Chance favors the prepared mind. So goes the old saying, never vindicated as clearly as in the encounter between Comet McNaught and the spacecraft called Ulysses. Thomas Zurbuchen (University of Michigan) notes that having a spacecraft on a mission to study the polar regions of the Sun pass through a cometary tail is chancy enough — he likens it to putting your hand in Lake Michigan and pulling out a fish — but having Ulysses already equipped with the needed instruments to study the solar wind means we had an unexpected chance to study the interactions between cold cometary materials from the Solar System’s infancy and hot solar plasmas. Talk about being in the right place at the right time…
Complex chemistry emerged from the serendipitous encounter, with O3+ oxygen ions showing the effects of cometary materials on the outgoing stream of solar wind ions. O3+ ions are oxygen atoms with a positive charge, resulting from the presence of five electrons instead of eight. Solar wind ions that were originally missing most of their electrons evidently picked up replacements from McNaught’s gaseous envelope. Moreover, even though Ulysses made its pass some 160 millon miles from the cometary nucleus, it found the solar wind had dropped to half speed.
Image: In May of 1996, Ulysses passed through the tail of Comet Hyakutake, with results significantly different than its recent pass through Comet McNaught’s tail. Making sense of the discrepancies may help us to a better understanding of how the solar wind operates. Credit: NASA/David A. Hardy.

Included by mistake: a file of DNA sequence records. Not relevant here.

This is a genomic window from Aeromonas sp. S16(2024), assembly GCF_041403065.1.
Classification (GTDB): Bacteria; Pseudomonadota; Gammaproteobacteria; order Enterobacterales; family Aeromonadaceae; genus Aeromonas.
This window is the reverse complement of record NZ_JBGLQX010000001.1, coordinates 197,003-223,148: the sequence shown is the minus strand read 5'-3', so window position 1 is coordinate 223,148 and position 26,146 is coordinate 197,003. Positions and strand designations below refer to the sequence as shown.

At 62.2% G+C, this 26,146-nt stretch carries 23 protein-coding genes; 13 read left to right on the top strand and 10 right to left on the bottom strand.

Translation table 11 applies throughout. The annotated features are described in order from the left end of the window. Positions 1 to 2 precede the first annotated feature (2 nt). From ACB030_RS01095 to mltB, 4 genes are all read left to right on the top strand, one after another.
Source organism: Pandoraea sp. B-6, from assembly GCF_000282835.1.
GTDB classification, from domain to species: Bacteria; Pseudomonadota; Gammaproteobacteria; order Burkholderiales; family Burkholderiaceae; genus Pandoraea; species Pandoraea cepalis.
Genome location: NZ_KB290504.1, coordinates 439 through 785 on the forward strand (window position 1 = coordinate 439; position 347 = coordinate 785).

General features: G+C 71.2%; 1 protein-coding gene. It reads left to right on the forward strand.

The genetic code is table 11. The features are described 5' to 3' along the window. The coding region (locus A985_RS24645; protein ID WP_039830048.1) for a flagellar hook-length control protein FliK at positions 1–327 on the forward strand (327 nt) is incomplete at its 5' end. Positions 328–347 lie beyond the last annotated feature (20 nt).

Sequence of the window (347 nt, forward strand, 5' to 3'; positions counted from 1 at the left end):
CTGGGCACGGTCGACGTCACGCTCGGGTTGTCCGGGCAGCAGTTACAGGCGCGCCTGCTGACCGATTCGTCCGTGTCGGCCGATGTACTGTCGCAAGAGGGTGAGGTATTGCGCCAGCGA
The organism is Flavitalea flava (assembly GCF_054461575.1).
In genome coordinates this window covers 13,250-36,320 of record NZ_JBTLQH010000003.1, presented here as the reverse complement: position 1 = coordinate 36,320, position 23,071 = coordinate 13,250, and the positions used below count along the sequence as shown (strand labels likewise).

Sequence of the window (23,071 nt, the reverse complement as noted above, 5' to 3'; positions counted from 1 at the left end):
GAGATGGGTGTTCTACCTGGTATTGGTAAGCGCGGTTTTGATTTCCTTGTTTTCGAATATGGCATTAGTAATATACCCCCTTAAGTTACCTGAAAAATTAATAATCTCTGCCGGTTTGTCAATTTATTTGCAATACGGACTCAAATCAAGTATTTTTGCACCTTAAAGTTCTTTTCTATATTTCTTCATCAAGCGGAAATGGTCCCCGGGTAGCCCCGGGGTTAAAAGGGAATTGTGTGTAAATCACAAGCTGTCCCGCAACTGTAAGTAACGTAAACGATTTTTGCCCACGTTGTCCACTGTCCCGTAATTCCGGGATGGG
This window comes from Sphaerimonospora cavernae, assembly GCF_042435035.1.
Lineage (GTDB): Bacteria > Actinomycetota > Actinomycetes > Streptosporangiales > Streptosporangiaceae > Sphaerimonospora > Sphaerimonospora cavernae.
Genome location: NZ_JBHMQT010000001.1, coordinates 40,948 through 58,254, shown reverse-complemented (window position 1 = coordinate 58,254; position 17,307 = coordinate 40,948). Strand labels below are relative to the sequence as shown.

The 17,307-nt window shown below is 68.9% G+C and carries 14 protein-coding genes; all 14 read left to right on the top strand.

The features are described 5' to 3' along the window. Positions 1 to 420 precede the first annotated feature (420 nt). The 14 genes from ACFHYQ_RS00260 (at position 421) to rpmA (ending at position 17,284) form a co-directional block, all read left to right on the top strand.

Michael Combi, another author on the paper, takes note of the unexpected find:
“This was very surprising to me,” Combi said. “Way past the orbit of Mars, the solar wind felt the disturbance of this little comet. It will be a serious challenge for us theoreticians and computer modelers to figure out the physics.”
Combi’s surprise is understandable given that in 1996 Ulysses passed through the tail of comet Hyakutake and found no real change in solar wind velocity. The recent findings showed the solar wind moving at less than 249 miles per second while somewhere in the neighborhood of 435 miles per second would be expected at that distance from the Sun. The solar wind itself was discovered partially through the observation that cometary tails always point away from the Sun, a reflection of the magnetism and velocity of the high-speed plasma streams pushing outward from the upper reaches of the solar atmosphere.
Using the solar wind to give a magnetic sail a push to the outer Solar System, as in the Mini-Magnetosphere Plasma Propulsion concepts of Robert Winglee, offers another possible solution for future planetary transport (and, long-term, for interstellar propulsion via particle beam), but the Comet McNaught findings point out how far we are from a robust understanding of how the solar wind functions. Setting sail magnetically upon this particular wind may tax the skills of the ablest navigator, but future studies should clarify how variable is its flow.
The paper is Neugebauer, Gloeckler et al., “Encounter of the Ulysses Spacecraft with the Ion Tail of Comet McNaught,” Astrophysical Journal 667 2007 October 1), pp. 1262-1266 (abstract).